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At the end of September, the United States and China reached an agreement that promising they would not engage in or support cyber espionage activity aimed at providing competitive advantage to commercial entities. Lawfare has had some very interesting and insightful posts on the agreement here, here, and here. Of course, skepticism over the actual effect of this agreement abounds. Will China actually uphold its end of the bargain? Will differing interpretations of the deal’s terms lead to continued attacks against private companies in the United States?
It’s important to remember that the deal does not cover cyber actions that support national security intelligence gathering. This leaves the door open for cyber espionage against private companies, for example, in the defense sector which China could claim is related to national security, but which the US sees as seeking a competitive commercial advantage.
It’s too soon to make definitive conclusions about how effective the US-China cyber deal will be; however, a recent meeting of Chinese leadership in Beijing may factor into the long term success of the agreement. This meeting, the Fifth Plenum of the 18th Chinese Communist Party (CCP), occurred from October 26-29th. The purpose of the event is to gather members of the CCP’s Central Committee in order to review the leadership’s policy plans. Among the topics discussed during the four-day meeting was the reorganization of China’s Central Military Commission (CMC), which may be a signal that the long talked about plans to reorganize the Chinese military may finally get underway.
Media reports suggest that one of President Xi’s goals is to consolidate and streamline China’s military forces with the ultimate goal of making them more nimble, effective, and capable of projecting power. A significant element of any military reformation would almost certainly involve changes to the military’s cyber forces, which are viewed as a central pillar of China’s military success in winning what it calls “future informatized wars.” A shake up of cyber units in China begs the question: What sort of effect will such an overhaul have on cyber operations directed at the United States, particularly in the wake of the recent agreement?
A restructuring of China’s cyber forces may help to centralize control over what is currently a sprawling landscape of government/military units and private contractors believed to carry out a wide array of cyber operations. China’s military is massive with numerous components all capable of housing their own cyber units. Additional government-based cyber units reside in elements in the Ministry of Public Security and Ministry of State Security. Private contractors augment the capabilities of these civilian government and military units. These various sources of cyber activity may currently make it difficult to control what operations are being conducted and for what reasons.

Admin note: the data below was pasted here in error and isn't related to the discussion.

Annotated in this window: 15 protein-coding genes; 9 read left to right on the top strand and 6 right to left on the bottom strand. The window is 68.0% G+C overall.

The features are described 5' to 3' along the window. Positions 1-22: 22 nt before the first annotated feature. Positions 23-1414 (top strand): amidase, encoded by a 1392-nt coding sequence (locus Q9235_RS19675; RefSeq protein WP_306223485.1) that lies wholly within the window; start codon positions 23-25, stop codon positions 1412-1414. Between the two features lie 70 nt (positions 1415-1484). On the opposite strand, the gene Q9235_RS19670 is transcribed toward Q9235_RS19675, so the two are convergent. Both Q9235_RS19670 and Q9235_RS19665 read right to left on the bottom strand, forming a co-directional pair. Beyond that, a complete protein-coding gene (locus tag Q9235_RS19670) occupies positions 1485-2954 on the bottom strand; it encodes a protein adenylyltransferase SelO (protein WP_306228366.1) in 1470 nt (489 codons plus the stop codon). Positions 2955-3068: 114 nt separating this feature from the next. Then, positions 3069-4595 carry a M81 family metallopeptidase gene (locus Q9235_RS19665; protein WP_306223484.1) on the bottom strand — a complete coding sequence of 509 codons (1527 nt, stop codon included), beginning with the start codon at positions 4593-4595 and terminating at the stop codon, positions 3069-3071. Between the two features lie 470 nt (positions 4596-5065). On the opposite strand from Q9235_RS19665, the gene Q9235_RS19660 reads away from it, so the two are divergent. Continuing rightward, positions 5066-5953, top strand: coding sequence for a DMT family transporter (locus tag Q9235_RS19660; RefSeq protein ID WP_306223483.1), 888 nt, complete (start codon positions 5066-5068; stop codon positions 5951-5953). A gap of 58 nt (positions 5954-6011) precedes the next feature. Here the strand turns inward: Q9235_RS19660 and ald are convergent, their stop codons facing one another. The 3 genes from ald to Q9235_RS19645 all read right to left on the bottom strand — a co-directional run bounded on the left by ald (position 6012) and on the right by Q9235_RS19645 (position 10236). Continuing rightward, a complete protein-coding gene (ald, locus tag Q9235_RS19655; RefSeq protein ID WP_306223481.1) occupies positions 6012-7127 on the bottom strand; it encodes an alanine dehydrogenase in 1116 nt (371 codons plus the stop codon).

For example, it has been suggested by some that government employees in these various cyber units are moonlighting as “hackers-for-hire” for corrupt officials or rogue companies stealing information and reselling it for their own financial gain. Assuming that is true, if these unsanctioned operations are identified and traced back to China, it increases the chances that China will suffer embarrassing consequences. Such consequences already occurred in 2014 when the US handed down an indictment of five Chinese nationals for their role in cyber espionage operations. Then, in 2015, the Obama administration announced that it was developing a package of economic sanctions to be used against Chinese individuals and entities benefiting from cyber operations. As James Lewis, Director and Senior Fellow at the Center for Strategic and International Studies (CSIS), has already suggested, these actions by the US were painful and embarrassing for China, and could have been motivating factors that resulted in the US-China cyber deal.
An overhaul that centralizes and streamlines the structure of China’s cyber forces could be good news with respect to the recent agreement. Reorganization may allow for greater control over what operations get carried out and how they are executed. This would reduce the chances of unauthorized operations that could lead to embarrassment for the government. It would also make it easier to identify unsanctioned activity and punish those involved. Punishment of unsanctioned operations would be a positive sign that China is abiding by the agreement and is committed to eliminating rogue elements trying to steal data for economic gain.
It could also be argued that an alternative scenario will result from a more structured Chinese cyber complex. If China is committed to fashioning a more modern and professional military it stands to reason that its cyber forces will grow more sophisticated. Increasingly sophisticated operators will be able to carry out operations that are more difficult to detect and defend against. Greater difficulty in detecting, defending, and attributing cyber operations may tempt China to reengage in the economically motivated cyber espionage that they agreed to cease at the end of September.
It’s still too early to know what organizational changes could be in store for the Chinese military and its cyber forces. With a military as large as China’s, any changes will take a significant amount of time to implement; however, this issue bears watching as it will likely have some effect, positive or negative, on how China conducts its cyber operations.